During the 1990s and the new millennium some descendants of the Darug clans in Western Sydney have been making considerable efforts to revive Dharug as a spoken language. Today some modern Dharug speakers have given speeches in the Dharug language and younger members of the community visit schools and give demonstrations of spoken Dharug.Bowern (2011) lists Dharuk and Iyora as separate languages.

HMAS Woomera

HMAS Woomera was an Australian naval vessel operated by the Australian Army and Royal Australian Navy (RAN). She was one of a class of 32 wooden motor vessels built for the Army and entered service in late 1945 as AV 1356 (Ashburton). She was transferred to the RAN on 23 January 1946 and commissioned as Woomera. The ship's main role was carrying stores and dumping obsolete ammunition at sea. In this role she visited many ports in Australia and New Guinea.

On 11 October 1960 an accidental explosion occurred onboard HMAS Woomera while she was dumping ammunition into the sea off Sydney. As a result of the explosion the ship burst into flames and sank, killing two of her crew members. The surviving crew members were rescued by HMAS Quickmatch and HMS Cavendish.

Hunting weapon

Hunting weapons are weapons designed or used primarily for hunting game animals for food or sport, as distinct from defensive weapons or weapons used primarily in warfare.

No. 20 Squadron RAAF

No. 20 Squadron is a Royal Australian Air Force (RAAF) support squadron. Coming under the control of No. 96 Wing, it is responsible for the management of the airfield at RAAF Base Woomera, South Australia. The squadron originated as a maritime patrol unit during World War II. Raised in August 1941, it operated PBY Catalina and Short Empire flying boats from bases in New Guinea, Queensland and the Northern Territory, conducting search-and-rescue, mine-laying, anti-submarine and bombing missions against Japanese targets in the Pacific theatre. Following the conclusion of hostilities, the squadron was disbanded in March 1946. It was reactivated as an airfield support squadron in April 2015.

Spear-thrower

A spear-thrower or atlatl ( or ; Nahuatl languages: ahtlatl; Nahuatl pronunciation: [ˈaʔt͡ɬat͡ɬ]) is a tool that uses leverage to achieve greater velocity in dart-throwing, and includes a bearing surface which allows the user to store energy during the throw.

It may consist of a shaft with a cup or a spur at the end that supports and propels the butt of the dart. The spear-thrower is held in one hand, gripped near the end farthest from the cup. The dart is thrown by the action of the upper arm and wrist. The throwing arm together with the atlatl acts as a lever. The spear-thrower is a low-mass, fast-moving extension of the throwing arm, increasing the length of the lever. This extra length allows the thrower to impart force to the dart over a longer distance, thus imparting more energy and ultimately higher speeds.Common modern ball throwers (molded plastic shafts used for throwing tennis balls for dogs to fetch) use the same principle.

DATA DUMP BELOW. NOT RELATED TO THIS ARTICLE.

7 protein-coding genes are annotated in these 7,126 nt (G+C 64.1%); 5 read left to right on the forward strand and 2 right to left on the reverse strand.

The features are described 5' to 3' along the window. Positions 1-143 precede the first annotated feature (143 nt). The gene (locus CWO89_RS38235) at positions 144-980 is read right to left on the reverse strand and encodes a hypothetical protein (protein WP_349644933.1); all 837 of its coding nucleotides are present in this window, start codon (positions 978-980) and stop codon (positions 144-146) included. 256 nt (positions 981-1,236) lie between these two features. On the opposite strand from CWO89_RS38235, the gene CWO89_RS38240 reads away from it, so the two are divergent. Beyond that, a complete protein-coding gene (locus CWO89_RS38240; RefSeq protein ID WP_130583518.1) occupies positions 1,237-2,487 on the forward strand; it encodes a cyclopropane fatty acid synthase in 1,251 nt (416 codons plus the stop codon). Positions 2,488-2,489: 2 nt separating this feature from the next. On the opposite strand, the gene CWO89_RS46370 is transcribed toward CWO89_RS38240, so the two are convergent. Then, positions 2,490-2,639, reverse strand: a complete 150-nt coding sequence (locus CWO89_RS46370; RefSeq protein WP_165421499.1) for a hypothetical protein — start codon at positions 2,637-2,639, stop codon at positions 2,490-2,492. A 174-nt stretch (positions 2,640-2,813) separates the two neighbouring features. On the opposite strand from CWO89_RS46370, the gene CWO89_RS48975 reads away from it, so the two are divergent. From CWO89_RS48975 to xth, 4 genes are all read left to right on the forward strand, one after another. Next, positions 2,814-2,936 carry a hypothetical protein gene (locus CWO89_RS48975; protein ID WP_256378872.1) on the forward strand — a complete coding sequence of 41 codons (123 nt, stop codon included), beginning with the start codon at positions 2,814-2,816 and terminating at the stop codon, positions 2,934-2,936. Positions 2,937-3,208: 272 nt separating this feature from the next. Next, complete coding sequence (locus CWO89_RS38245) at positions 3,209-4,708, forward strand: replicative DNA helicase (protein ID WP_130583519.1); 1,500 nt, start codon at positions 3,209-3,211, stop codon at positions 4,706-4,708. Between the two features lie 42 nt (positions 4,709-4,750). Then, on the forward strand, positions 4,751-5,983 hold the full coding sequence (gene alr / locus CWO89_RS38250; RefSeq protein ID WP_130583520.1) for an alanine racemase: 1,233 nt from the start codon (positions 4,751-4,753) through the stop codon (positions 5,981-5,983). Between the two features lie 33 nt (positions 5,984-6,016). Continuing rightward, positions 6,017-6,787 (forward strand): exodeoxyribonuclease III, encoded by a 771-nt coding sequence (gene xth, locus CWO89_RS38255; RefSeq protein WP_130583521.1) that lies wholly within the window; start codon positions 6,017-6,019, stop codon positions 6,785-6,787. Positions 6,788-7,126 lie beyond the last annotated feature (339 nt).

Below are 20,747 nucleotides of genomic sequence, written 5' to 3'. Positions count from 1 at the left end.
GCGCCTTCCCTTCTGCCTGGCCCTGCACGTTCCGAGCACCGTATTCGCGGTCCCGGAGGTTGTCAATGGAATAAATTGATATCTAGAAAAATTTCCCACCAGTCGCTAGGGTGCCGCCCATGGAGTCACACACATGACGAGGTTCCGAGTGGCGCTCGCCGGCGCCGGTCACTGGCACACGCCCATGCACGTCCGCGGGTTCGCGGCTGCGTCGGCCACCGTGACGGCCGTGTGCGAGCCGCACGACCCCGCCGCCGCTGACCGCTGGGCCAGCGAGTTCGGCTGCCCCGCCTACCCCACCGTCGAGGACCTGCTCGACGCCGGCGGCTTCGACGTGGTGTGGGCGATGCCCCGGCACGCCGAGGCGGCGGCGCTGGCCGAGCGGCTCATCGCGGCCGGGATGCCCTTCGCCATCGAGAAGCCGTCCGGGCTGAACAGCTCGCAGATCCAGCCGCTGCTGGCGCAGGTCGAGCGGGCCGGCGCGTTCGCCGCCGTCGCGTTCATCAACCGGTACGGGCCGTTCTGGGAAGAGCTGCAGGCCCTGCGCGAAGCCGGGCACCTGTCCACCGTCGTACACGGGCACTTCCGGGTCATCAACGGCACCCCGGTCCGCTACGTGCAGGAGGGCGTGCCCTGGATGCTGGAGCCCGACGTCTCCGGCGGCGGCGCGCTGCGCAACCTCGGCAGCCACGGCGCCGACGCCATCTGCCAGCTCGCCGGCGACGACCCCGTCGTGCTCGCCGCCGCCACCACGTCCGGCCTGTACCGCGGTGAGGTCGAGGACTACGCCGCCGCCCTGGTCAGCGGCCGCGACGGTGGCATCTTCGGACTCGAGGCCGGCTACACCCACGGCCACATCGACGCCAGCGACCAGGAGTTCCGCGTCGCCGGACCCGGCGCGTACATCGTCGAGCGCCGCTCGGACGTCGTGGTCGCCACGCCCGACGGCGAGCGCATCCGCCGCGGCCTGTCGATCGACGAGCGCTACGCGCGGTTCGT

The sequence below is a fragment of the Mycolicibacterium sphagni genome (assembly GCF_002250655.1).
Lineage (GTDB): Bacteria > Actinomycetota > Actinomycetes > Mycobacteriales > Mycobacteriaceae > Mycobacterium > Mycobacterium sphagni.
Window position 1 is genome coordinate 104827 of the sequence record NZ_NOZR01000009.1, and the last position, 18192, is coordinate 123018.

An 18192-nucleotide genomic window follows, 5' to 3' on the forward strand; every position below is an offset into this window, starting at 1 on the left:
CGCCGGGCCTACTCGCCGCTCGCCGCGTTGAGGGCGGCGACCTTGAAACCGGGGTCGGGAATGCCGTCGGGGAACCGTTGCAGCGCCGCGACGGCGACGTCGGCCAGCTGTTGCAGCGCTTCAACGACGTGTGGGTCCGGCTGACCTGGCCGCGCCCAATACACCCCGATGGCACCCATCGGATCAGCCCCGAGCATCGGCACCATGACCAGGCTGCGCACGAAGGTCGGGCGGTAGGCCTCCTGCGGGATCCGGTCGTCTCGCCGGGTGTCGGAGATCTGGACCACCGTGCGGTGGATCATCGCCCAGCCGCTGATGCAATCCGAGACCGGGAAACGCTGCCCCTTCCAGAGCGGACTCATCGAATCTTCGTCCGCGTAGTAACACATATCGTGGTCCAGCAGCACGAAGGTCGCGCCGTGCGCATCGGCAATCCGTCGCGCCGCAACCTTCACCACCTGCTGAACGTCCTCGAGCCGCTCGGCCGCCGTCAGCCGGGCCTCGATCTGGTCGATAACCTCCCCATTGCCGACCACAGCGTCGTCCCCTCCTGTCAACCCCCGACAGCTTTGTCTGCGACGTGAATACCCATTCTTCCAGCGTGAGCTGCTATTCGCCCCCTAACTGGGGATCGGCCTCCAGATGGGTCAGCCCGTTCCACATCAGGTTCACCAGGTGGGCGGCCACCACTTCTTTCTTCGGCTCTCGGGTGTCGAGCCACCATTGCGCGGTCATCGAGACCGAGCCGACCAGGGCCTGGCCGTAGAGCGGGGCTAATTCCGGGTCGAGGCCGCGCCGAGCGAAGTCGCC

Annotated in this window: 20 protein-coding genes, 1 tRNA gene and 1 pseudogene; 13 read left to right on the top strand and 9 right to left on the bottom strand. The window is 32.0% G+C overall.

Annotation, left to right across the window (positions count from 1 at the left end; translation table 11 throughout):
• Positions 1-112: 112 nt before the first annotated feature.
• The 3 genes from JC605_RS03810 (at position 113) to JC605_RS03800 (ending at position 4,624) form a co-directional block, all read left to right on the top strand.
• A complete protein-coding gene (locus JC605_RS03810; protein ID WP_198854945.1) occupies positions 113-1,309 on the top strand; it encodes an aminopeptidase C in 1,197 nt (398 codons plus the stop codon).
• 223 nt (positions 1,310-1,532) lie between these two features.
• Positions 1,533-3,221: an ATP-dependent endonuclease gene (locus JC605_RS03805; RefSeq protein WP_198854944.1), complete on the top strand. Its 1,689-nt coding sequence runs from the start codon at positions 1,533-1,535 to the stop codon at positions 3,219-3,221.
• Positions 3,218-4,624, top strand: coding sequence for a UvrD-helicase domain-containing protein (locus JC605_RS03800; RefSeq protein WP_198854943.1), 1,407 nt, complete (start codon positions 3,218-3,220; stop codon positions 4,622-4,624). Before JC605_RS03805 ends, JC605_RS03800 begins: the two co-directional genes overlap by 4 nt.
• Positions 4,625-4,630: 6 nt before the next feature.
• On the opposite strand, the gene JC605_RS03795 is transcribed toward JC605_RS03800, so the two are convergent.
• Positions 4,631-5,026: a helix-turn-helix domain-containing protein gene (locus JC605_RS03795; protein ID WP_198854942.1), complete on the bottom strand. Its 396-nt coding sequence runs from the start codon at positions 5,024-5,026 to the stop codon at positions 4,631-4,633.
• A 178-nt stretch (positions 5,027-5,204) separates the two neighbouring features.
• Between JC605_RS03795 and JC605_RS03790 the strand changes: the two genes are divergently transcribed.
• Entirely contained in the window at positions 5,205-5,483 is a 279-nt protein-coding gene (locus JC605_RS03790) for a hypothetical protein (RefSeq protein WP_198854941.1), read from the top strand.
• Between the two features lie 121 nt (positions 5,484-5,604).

A spear-thrower is a long-range weapon and can readily impart to a projectile speeds of over 150 km/h (93 mph).Spear-throwers appear very early in human history in several parts of the world, and have survived in use in traditional societies until the present day, as well as being revived in recent years for sporting purposes. In the United States the Nahuatl word atlatl is often used for revived uses of spear-throwers, and in Australia the Aboriginal word woomera.

The ancient Greeks and Romans used a leather thong or loop, known as an ankule or amentum, as a spear-throwing device.

Spearthrower

Spearthrower may refer to:

Spear-thrower or atlatl, a tool that uses leverage to achieve greater velocity in dart-throwing, and includes a bearing surface which allows the user to store energy during the throw

Woomera (spear-thrower), a wooden Australian Aboriginal spear-throwing device similar to an atlatl

Strandloper (novel)

Strandloper is a novel by English writer Alan Garner, published in 1996. It is loosely based on the story of a Cheshire labourer, William Buckley. The historical figures of Edward Stanley and John Batman also appear as characters in the novel.

Swiss arrow

A Swiss arrow (also known as a Yorkshire arrow, Dutch arrow, Scotch arrow or Gypsy arrow) is a weapon similar to an arrow, but thrown with a lanyard, retained via a small notch close to the fletching.

Wolf Creek (TV series)

Wolf Creek is an Australian horror web television series which screens on Stan. The series is a spin-off of the movies Wolf Creek and Wolf Creek 2. John Jarratt, who portrayed Mick Taylor in the films, reprises his role for the show.The first season of Wolf Creek consisted of six episodes and was released on 12 May 2016. It follows Eve, a 19-year-old American tourist, who is targeted by the crazed serial killer Mick Taylor, but survives his attack and embarks on a mission of revenge. The show was renewed for a second season of six episodes in February 2017, which was released on 15 December 2017. The story centres around Taylor meeting a coach full of international tourists.